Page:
GeoFleX Expert info

Spatial allocation, aggregation or disaggregation problems can be solved with GIS-techniques. Commercial GIS-packages require a lot of map manipulations, random-access memory and processing time, as well as manual operations because they:

  • require rather sophisticated and chained GIS-algorithms to be solved;
  • consist of a large number of allocations that are to be solved simultaneously;
  • involve specialised domain models, among which optimisation models, process models, and iterative procedures, typically not supported by GIS-packages;
  • are characterised by the repetitive nature of technical operations;
  • require systematic and consistent approaches;
  • require consistent and careful data management;
  • require frequent updating;
  • are input to spatial models operating at high spatial resolutions and requiring input in specific raster-based formats;
  • are subject of scenario analysis and simulations;

GeoFleX is therefore highly optimised to handle the ingestion and processing of data, both point and non-point data, in a single application:

  1. Point data. These represent individual occurrences of a feature for which the precise location (X,Y-coordinates) is known and the precise importance is measured and/or reported. Most often these are occurrences of a larger size: companies, wind turbines, theatres, stadiums, etc.
  2. Diffuse data. These represent occurrences of a feature which precise location is not known at the level of the individual occurrence, hence, has to be estimated as precisely as possible on the basis of a geographical proxy, and/or, which precise importance is not known, rather, has to be estimated on the basis of technical coefficients or data available at a higher level of aggregation. Examples are pollutants emitted due to erosion on fields such as cadmium, small scale energy production installations such as PV panels on roofs of houses, energy consumption per household, cellular phones per individual, etc. Typically this concerns undisclosed information or information that is not measured nor reported.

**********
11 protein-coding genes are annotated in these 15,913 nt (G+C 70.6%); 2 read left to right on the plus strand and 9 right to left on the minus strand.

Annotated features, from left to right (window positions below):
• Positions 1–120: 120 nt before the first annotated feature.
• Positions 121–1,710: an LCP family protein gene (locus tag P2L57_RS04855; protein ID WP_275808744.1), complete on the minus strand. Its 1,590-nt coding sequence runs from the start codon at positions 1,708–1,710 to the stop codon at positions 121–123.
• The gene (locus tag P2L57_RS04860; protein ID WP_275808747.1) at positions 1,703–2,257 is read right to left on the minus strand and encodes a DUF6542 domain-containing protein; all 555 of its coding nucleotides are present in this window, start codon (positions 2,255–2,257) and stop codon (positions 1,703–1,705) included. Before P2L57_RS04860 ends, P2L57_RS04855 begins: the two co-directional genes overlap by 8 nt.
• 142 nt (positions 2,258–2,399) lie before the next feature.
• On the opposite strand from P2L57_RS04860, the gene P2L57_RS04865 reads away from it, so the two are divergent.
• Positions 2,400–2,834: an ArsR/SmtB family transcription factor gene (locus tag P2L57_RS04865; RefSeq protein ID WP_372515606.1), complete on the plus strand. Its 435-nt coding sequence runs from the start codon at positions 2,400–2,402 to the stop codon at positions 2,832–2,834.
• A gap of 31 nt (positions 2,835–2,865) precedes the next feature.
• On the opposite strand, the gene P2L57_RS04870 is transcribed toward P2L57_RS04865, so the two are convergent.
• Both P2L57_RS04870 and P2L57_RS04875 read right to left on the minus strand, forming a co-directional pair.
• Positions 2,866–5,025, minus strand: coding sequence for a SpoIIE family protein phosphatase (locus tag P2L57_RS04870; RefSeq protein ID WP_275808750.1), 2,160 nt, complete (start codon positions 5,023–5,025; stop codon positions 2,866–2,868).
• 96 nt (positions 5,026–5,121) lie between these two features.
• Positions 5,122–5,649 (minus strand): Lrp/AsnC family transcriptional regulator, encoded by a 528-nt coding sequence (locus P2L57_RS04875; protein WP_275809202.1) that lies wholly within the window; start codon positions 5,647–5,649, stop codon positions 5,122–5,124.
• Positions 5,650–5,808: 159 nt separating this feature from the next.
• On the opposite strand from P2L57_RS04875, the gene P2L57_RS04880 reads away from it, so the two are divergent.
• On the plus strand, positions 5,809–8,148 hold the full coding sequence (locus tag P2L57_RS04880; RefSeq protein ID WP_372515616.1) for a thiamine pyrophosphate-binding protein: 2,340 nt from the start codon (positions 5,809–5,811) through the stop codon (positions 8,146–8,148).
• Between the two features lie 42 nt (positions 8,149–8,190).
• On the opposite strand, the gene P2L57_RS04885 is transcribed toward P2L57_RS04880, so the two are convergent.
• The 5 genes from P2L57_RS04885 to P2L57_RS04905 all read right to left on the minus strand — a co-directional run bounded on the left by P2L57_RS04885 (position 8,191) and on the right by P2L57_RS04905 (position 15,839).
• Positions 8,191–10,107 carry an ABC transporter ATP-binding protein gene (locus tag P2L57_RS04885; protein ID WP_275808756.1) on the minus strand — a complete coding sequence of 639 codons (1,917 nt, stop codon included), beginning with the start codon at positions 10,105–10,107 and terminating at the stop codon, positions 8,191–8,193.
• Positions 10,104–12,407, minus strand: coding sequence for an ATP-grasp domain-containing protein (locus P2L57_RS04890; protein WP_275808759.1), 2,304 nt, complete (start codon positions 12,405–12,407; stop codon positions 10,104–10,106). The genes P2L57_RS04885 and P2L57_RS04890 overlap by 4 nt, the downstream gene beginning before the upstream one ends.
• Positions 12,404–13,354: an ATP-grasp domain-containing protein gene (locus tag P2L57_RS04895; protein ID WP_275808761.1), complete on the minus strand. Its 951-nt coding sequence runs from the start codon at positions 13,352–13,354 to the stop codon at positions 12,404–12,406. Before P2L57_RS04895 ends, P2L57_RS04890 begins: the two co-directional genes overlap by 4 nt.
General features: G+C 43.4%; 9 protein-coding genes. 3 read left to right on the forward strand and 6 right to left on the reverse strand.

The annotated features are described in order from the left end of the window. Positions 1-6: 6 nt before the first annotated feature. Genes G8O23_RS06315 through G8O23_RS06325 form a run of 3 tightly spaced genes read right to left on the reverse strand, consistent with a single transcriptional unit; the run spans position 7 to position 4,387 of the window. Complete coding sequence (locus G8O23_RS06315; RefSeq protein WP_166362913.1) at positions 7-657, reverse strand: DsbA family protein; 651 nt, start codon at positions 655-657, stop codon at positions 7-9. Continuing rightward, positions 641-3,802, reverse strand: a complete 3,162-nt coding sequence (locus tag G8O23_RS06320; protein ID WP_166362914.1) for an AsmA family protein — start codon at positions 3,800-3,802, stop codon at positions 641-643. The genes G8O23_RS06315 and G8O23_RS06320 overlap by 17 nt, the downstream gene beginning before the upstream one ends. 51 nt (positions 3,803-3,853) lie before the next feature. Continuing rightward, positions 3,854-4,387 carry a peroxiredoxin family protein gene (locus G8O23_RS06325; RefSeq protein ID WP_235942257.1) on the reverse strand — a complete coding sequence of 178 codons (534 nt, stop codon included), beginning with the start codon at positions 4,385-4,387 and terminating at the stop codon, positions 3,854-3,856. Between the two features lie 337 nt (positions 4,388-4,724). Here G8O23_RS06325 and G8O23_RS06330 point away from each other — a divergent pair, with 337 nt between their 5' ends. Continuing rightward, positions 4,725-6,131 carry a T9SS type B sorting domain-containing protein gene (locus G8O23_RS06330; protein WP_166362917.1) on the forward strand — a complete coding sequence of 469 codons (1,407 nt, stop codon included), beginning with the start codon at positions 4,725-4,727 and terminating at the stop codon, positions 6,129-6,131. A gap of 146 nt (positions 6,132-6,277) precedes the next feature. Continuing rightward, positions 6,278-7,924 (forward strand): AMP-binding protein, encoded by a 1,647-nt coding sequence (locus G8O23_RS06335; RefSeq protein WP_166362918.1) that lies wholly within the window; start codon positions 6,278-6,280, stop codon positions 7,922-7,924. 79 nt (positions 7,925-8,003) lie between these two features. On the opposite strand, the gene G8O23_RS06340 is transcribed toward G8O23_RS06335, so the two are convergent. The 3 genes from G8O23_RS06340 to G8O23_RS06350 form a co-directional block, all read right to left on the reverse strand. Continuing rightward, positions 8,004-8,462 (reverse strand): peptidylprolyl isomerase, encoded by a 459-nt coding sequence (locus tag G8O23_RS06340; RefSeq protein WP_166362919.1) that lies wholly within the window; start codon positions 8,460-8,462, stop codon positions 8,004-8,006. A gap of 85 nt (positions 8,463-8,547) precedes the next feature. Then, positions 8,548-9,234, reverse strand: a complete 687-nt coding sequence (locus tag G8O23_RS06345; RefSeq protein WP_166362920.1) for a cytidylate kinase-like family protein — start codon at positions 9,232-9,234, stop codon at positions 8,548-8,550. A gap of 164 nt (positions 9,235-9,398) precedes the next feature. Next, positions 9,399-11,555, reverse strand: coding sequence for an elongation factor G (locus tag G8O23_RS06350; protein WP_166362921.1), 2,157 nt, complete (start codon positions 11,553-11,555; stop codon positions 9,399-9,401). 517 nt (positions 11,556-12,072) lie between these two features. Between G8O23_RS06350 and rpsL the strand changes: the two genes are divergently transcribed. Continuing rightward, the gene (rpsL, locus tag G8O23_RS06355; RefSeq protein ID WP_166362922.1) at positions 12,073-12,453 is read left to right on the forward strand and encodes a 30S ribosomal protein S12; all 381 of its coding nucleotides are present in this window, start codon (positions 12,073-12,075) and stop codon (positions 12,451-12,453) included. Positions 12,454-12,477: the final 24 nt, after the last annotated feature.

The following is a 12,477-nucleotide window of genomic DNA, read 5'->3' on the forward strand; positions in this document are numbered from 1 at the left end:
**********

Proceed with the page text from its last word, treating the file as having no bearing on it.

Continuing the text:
For point data, GeoFleX will read in and store information about the individual occurrence of the feature in its built-in database.

For diffuse data, GeoFleX supports both a bottom-up and top-down allocation of the individual occurrences of the feature:

  • The bottom-up approach will start from an as precise as possible location of the occurrences of the feature on the map. Most often spatial proxies are used to the effect as the location of the feature itself is not known. Next, the importance of each occurrence will be computed based on the precise data available if not the best available technical information. An example of a bottom-up allocation is the use of the amounts of water used per individual household (and represented on a map) in order to estimate the amount of cupper emitted by plumbing systems to the surface waters. To the effect technical coefficients with respect to corrosion of cupper in plumbing systems is applied.
  • The top-down allocation starts from data available at an aggregate level (national, regional, municipal) with respect to the importance and will disaggregate it to grid cells based on the best available geographical proxies and advanced mapping algorithms to generate a map of the feature and the importance of individual occurrences. An example of a top-down allocation is the use of a plant protection product, which importance is known as a national total, distributed over the fields where crops are grown for which the plant protection product is used in a given dose per hectare.